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Number of exons
Posted: Tue Apr 29, 2014 10:35 pm
In one or two cases, students seem to have found different numbers of exons shown by the browser, GeneModelChecker, and/or GeneRecordFinder. For example, the browser may show 4 exons and the GeneModelChecker expects 5. Is one of them slightly out of sync compared to the others regarding the D. melanogaster build?
Re: Number of exons
Posted: Wed Apr 30, 2014 12:16 am
The blastx track on the genome browser shows the alignments between the D. melanogaster proteins and the contig sequence. The boxes in the blastx track correspond to regions of the contig that is similar to a D. melanogaster protein (i.e. an alignment block). In many cases, the alignment blocks would correspond to the individual exons. However, blastx could have merged adjacent exons together into a single alignment block or split a single exon into multiple alignment blocks. Consequently, your students should not use the blastx track on the Genome Browser to infer the D. melanogaster gene structure. This is also the main rationale for performing the exon-by-exon BLAST searches in order to map the individual exons.
All the resources on the GEP Web Framework are synchronized to the same FlyBase annotation release at the beginning of every semester. Hence the Gene Model Checker, Gene Record Finder, and Annotation Files Merger should all be consistent with each other. However, because FlyBase produces a new annotation release every 6-8 weeks, some of the D. melanogaster gene records on the GEP Web Framework could be out of date. In addition, there are also instances where the gene structure of the ortholog has changed (i.e. novel introns, merged adjacent coding exons).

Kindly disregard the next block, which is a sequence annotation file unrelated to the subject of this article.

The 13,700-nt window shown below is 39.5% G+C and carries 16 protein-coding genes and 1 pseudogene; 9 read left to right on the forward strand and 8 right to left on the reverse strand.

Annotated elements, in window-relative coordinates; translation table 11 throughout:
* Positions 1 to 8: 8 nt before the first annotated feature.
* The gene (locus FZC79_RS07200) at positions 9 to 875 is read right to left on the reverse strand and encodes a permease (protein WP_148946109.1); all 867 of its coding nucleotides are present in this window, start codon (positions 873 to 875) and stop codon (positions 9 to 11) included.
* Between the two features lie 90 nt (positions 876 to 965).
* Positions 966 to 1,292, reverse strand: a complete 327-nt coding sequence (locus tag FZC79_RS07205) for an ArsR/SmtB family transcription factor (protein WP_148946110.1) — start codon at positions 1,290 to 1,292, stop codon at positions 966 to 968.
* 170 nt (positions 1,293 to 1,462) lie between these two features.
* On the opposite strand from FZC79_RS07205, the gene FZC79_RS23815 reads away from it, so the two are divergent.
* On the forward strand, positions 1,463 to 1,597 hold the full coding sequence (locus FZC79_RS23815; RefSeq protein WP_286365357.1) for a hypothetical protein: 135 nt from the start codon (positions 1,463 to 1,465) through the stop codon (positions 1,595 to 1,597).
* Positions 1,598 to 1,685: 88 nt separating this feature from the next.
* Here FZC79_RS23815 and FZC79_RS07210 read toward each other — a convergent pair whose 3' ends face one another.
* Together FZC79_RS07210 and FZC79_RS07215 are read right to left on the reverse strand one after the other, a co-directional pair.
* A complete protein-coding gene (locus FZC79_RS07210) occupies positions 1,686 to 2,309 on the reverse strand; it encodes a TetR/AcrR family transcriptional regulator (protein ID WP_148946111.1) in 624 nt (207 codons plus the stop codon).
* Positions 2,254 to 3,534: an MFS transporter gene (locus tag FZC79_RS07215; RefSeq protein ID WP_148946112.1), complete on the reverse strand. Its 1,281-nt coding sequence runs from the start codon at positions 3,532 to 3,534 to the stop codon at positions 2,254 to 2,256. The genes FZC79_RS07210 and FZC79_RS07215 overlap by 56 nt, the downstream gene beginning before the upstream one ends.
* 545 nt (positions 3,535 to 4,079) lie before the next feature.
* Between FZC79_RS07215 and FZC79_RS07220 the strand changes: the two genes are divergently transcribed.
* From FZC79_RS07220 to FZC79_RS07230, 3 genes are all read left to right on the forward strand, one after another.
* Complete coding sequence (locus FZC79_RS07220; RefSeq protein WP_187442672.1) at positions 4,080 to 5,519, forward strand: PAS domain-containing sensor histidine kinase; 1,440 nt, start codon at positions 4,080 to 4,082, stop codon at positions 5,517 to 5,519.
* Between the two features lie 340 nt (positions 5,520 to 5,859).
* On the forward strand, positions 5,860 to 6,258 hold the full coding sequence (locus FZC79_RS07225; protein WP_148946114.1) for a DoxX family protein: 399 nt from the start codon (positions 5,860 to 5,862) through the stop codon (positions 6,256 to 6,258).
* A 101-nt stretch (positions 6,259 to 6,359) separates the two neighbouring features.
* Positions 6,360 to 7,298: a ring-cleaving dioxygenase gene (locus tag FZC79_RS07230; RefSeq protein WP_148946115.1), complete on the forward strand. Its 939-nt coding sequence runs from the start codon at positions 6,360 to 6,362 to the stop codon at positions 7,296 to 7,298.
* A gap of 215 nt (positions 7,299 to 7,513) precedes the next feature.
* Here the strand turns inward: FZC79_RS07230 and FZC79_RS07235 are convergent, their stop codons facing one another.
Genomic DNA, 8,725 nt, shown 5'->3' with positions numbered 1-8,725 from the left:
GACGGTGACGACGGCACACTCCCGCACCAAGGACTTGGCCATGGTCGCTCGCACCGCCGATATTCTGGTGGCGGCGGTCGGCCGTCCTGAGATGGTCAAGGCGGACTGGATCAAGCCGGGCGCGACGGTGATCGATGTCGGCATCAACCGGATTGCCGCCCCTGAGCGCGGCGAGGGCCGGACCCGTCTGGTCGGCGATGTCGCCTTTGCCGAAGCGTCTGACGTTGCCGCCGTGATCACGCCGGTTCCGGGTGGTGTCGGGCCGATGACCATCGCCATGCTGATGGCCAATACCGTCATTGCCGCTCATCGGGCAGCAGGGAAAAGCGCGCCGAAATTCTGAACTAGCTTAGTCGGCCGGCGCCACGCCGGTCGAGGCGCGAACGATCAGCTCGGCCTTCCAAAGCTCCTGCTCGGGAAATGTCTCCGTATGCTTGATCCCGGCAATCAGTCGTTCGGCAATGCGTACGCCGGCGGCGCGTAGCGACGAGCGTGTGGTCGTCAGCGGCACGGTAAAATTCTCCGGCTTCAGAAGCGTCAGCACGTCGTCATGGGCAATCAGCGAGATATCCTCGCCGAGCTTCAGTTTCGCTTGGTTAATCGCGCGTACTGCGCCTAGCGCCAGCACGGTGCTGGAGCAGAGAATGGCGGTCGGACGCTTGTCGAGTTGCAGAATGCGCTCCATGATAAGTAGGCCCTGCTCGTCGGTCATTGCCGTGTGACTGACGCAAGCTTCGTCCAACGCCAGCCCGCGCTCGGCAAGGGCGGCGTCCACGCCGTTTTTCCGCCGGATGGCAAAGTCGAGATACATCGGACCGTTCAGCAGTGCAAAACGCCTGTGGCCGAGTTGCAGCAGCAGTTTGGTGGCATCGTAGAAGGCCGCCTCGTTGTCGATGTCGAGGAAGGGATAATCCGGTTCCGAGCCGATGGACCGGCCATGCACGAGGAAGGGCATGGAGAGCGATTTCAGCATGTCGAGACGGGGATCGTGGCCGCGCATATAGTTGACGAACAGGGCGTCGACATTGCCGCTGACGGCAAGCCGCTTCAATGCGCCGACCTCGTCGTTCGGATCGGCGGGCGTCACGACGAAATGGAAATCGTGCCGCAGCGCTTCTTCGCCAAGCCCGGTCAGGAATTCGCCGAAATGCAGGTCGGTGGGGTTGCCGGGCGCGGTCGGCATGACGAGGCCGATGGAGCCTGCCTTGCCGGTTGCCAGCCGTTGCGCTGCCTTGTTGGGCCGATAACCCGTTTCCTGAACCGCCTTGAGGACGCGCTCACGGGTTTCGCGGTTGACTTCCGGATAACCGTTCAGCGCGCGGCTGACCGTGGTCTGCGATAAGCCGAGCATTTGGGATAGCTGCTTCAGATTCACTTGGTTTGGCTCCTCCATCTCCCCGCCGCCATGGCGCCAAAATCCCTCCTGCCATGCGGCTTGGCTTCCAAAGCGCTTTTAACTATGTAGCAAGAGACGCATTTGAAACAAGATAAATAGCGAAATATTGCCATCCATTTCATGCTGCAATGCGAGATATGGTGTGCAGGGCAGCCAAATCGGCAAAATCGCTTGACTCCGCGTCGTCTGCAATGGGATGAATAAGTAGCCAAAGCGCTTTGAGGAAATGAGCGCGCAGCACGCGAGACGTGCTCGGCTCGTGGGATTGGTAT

Re: Number of exons
Posted: Wed Apr 30, 2014 3:13 pm
Thanks. I believe the problems are mostly between Flybase and GeneModelChecker, but the browser differences also occur. I've been telling them to double check all the differences in the dot plot, and ignore the warning if they have checked to make sure they don't have an extra or missing exon.